Invasive weeds threatening tiger habitats in Adilabad

A recent camera trap picture of a tiger ambling through invasive weeds in Kadem forest in Nirmal district.

A recent camera trap picture of a tiger ambling through invasive weeds in Kadem forest in Nirmal district.  


They are responsible for decrease in the population of herbivores, which are prey to the big cats

It was way back in 1992 at the Rio de Janeiro Convention on Biodiversity that biological invasion of alien species of plants was recognised as second worst threat to the environment after habitat destruction. But, nothing much was done subsequently to contain the spread of invasive weed species in environmentally-sensitive areas like former composite Adilabad district, where plants are threatening to obliterate pastures from precious habitats.

And like never before, Adilabad is now in need of grasslands for herbivores to thrive and in turn support the swelling influx of tigers from forests across the border in Maharashtra.

“Action should be taken to stem the propagation of invasive weeds as well as remove those that have already propagated as they do not allow the grasses palatable to wild herbivores to grow,” opined a forest official as he contemplated the issue at hand.

All the camera trap pictures of tigers emerging from forests anywhere in the erstwhile district show the majestic wild animals ambling through thickly grown invasive species weeds. The pictures not only disclose the extent of spread of the weeds, they also show that the big cats are using the thick growth along trails as camouflage.

During the last decade or so weeds like hyptis and parthenium have occupied almost all of the forest floor in places where the presence of forest department is restricted to protecting trees only. “The weeds are responsible, among other things, for decrease in population of herbivores in many areas in the erstwhile district,” opined E.N. Murthy of the Botany Department, Shatavahana University, Karimnagar, who, along with Vatsavaya S. Raju (Kakatiya University, Warangal) and C.S. Reddy (Forestry and Ecology Department, National Remote Sensing Agency, Hyderabad) has conducted an assessment of the impact of invasive alien species, hyptis suavolens in protected areas of Southern India which was presented as a paper at the World Conference on Biological Invasion and Ecosystem Functions at Porto, Portugal in October 2009.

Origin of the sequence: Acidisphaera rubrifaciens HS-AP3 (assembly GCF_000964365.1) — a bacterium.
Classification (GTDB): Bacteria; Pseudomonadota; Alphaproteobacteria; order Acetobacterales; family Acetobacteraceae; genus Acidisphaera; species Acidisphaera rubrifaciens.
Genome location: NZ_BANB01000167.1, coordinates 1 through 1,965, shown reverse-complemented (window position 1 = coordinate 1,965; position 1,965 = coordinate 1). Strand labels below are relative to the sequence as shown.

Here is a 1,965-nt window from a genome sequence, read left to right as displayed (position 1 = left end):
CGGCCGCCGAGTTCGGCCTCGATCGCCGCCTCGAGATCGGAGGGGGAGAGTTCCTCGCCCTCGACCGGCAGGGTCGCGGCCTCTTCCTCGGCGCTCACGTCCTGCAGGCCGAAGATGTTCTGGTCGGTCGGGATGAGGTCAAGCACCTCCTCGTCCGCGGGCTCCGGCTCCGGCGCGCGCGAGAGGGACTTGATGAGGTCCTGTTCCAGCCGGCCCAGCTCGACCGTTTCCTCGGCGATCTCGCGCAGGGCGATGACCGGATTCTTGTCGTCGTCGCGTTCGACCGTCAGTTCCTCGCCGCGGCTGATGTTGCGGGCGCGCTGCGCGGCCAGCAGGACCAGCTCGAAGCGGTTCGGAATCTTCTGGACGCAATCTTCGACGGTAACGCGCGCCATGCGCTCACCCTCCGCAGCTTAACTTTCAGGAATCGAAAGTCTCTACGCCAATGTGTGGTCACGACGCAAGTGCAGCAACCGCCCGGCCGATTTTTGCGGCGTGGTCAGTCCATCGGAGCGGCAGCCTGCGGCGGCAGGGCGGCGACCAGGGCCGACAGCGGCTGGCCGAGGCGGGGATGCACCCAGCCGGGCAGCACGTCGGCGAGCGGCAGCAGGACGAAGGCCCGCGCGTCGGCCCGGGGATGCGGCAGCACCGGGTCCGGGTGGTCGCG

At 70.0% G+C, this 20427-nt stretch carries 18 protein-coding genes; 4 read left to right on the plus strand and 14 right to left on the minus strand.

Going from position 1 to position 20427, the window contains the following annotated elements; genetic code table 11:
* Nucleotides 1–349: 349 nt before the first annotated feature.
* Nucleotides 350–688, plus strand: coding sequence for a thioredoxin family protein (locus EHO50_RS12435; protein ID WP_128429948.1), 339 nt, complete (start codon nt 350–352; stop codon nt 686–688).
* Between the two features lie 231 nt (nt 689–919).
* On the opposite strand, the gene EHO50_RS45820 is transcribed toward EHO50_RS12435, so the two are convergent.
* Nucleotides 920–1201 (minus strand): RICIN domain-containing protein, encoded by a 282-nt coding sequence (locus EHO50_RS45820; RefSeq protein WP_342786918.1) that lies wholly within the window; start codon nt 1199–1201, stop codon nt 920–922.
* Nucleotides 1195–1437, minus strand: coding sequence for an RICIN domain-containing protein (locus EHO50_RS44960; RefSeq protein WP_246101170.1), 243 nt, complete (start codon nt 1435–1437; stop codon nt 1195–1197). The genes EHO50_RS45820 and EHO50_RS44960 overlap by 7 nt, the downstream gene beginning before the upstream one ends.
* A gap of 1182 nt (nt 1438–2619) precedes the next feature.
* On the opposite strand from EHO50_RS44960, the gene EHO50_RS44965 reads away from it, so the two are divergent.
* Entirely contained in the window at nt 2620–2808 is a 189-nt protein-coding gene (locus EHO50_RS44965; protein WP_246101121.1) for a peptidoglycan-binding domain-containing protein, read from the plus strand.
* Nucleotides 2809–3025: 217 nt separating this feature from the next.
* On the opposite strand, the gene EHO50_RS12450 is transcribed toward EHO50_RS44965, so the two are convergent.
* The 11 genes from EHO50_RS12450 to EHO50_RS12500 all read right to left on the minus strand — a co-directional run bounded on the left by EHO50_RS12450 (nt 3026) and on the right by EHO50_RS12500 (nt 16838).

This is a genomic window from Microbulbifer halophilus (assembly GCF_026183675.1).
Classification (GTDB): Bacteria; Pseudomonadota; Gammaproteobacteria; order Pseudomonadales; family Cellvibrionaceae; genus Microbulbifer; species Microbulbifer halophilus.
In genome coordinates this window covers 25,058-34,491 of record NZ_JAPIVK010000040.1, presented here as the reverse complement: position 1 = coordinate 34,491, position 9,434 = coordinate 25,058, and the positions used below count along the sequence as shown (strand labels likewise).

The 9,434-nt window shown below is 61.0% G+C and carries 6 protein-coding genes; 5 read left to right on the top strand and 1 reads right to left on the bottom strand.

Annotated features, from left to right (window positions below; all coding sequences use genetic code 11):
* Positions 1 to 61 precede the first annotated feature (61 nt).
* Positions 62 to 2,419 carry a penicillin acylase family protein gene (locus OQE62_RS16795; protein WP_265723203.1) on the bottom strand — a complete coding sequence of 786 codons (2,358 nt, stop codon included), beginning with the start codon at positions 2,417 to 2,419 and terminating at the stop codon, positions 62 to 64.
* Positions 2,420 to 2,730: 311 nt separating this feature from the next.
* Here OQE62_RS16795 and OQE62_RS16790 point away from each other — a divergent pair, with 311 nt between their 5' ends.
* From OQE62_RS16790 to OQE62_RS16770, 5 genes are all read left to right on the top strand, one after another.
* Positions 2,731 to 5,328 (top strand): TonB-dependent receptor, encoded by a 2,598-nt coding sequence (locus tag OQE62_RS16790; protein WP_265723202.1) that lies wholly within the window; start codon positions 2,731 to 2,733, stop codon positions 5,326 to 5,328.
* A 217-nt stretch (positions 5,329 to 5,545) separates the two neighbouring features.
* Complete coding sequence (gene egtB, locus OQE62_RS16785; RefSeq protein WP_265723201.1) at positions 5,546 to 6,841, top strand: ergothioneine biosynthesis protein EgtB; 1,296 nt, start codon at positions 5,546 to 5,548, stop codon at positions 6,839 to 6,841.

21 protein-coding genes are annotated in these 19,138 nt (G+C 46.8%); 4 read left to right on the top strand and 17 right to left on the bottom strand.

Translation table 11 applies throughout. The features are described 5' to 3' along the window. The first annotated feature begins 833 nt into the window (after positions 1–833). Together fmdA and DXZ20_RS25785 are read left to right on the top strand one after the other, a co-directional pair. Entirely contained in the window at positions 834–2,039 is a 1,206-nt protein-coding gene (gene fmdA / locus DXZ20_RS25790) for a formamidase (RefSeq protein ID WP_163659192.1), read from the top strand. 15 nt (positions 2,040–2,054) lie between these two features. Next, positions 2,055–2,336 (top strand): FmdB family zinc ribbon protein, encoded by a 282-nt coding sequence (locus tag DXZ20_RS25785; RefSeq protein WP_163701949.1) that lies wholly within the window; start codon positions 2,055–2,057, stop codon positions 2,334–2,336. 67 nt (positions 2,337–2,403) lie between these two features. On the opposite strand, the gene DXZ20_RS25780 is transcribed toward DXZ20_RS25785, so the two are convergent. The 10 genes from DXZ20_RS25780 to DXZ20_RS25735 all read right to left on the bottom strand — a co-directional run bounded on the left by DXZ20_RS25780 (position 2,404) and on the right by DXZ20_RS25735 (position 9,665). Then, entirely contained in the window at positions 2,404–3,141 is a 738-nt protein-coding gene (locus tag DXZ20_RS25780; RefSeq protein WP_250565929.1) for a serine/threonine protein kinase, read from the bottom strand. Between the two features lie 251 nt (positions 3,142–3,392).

“The problem of weeds like hyptis and cassia tora has not become alarming yet but we have started taking care of it,” affirmed Field Director, Kawal Tiger Reserve (KTR) C.P. Vinod Kumar, who is also the Chief Conservator of Forests. “We are developing some 280 hectares of grasslands, about 70 per cent of those in KTR and the remaining outside the Reserve,” he revealed.

“We are also planning to double the grassland area next year in order to aid herbivore population growth. The target for collection of grass seeds from our own fodder plots has been set at one tonne,” he added of the measures being taken to improve habitats.

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Printable version | Dec 6, 2019 1:40:32 AM | https://www.thehindu.com/news/cities/Hyderabad/invasive-weeds-threatening-tiger-habitats-in-adilabad/article29650000.ece

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